A possible salvation for tenants with a rapidly reducing PRS is that there will be a massive reduction in immigration.
    As it stands currently there does not seem any sign of this.
    But leveraged LL need to be in no doubt that they are coming for you.
    Those LL that have converted to Ltd companies should be under no illusions that they have escaped S24.
    Govt will come after all leveraged LL no matter how they have constructed their business.
    Even unleveraged LL face the prospect of reductions in income as a consequence of rent controls.
    Make no mistake about it the PRS is being assailed from all sides.
    Those leveraged LL especially need to consider their position.
    It is far from secure.
    It is clear Govt has no interest in learning historical lessons.
    Therefore history will return to repeat itself.
    Leveraged LL need to understand this and behave accordingly.
    Unfortunately for tenants LL don't need to bother to be LL.
    Tenants however desperately need LL to be LL.
    There are simply not enough cash rich LL to replace those leveraged LL that are forced put of business by bonkers Govt and Council anti-PRS policies.
    Times are going to get a lot worse for tenants in the next few years.
    They will be scrabbling for and paying a lot more for the considerably reduced Rental stock that will be available.

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    Well that about sums it up, at the end of the day it will be the tenants that suffer and local councils will have a big increase of homeless people on their patch, these uni educated politicians and civil servants are as thick as sssss--t

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    Historically all governments want to pander to the vast majority of consumers i.e. tenants to show that it is doing something 'positive' for their cause, forgetting that it's private landlords that provide most of available accommodation after LAs.
    Posters are right when they say the consequences will be a vastly reduced PRS as the higher rate taxpayer with a mortgage is going to be hit hardest, and they are the most likely provider of rental property.
    Governments don't take into account the long term effect of their short term smart-arse legislation. Landlords are deemed to be cash-cows but HMG will soon find out this is not the case.

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    • 07 March 2019 20:27 PM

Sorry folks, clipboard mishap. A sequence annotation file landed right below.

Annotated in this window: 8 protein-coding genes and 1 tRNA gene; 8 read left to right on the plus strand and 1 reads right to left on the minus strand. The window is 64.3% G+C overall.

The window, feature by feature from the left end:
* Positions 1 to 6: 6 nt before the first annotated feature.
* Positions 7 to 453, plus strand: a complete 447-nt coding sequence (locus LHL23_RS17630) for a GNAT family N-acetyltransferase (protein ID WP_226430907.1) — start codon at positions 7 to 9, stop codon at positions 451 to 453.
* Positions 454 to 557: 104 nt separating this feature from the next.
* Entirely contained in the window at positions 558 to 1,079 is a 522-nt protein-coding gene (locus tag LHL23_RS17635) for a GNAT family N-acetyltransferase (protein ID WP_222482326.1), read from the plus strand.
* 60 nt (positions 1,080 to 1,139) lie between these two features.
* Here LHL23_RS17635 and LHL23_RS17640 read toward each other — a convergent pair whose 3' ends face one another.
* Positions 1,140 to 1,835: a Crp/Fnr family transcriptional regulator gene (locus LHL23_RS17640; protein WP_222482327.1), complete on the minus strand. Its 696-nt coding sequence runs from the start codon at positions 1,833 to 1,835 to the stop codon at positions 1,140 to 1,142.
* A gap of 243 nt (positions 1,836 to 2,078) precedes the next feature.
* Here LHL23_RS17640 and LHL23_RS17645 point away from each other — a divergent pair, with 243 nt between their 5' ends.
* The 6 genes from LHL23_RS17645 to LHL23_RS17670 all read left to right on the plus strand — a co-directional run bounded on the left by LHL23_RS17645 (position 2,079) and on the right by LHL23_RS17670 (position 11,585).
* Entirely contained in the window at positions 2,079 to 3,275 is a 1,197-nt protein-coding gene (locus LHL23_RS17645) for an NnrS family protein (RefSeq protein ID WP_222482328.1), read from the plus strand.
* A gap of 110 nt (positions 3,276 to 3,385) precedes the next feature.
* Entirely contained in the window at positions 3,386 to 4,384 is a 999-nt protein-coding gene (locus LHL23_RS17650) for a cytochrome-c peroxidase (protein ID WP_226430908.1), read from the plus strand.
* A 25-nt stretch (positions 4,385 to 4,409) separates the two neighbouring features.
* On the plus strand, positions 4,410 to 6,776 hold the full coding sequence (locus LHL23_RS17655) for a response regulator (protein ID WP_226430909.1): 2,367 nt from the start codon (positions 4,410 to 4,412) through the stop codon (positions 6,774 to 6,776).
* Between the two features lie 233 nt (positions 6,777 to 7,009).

Even if Govt abolished their ridiculous S24 policy it would still be insufficient to recover the PRS.
    To assist recovery the SDLT surcharge would need to be abolished.
    The PRA regulations for those LL with 3 or more BTL properties also needs to be reviewed.
    Not that it would solve the issues for those LL wishing to expand but I believe a trade off could occur.
    This would be ABOLISH S24; the SDLT surcharge and current PRA regulations.
    Replace the PRA regulations with a new lending requirement that ALL new mortgages for newly purchased property must be no more than 50% LTV.
    Such a stricture might be more onerous than the current PRA requirements.
    But I believe a fair exchange with the Govt for abolishing S24 and the SDLT surchcharge.
    Perhaps at the same time BTL should also become a regulated activity.
    Such abolishment of regulations mentioned and introduction of ones suggested would greatly assist the PRS and also go towards to a large extent to having the same effects on the PRS.
    But the immediate S24 abolishment would prevent the PRS reducing in capacity which is what tenants desperately need.
    Destroying the existing PRS capacity makes no sense at all.
    With my suggested maximum of 50% LTV for all new purchase borrowing that would immediately reduce the scope for BTL purchasing.
    Essentially it would require a lot 'more skin in the game' to use a common parlance.
    Perhaps rather than a 50% LTV requirement this would be adjustable by politicians.
    Essentially it would be a political decision as to the level of LTV allowed by Govt.
    So in extremis Govt could require 100% LTV to ensure only cash could be used to buy BTL property.
    So depending on a Govt's political imperatives as it saw them a Govt could finely tune the numbers of leveraged LL.
    LL should have no right to the levels of credit they require
    Homeownership should always be the preferred form of tenure accepting that a PRS will always be required.
    Personally I would like to see MIRAS reintroduced for property values up to £300000 for GENUINE FTB.
    But if Govt wishes to prevent rents running away it must immediately abolish S24.
    That would only be a stop gap measure to the problem of a reducing PRS.
    Controlling BTL LTV is I believe a far more effective policy for Govt to control the size of the PRS.
    Such political control of LTV would be far more acceptable than the current methods.
    As a LL I would have NO objection to being restricted in LTV for new property purchases.
    I would fully accept being resticted as to the level of borrowings for a BTL property I would be permitted.
    I would accept that such restriction is subject to political control by the Govt of the day.
    But these different ways of doing things must surely be better than S24 and the PRA regulations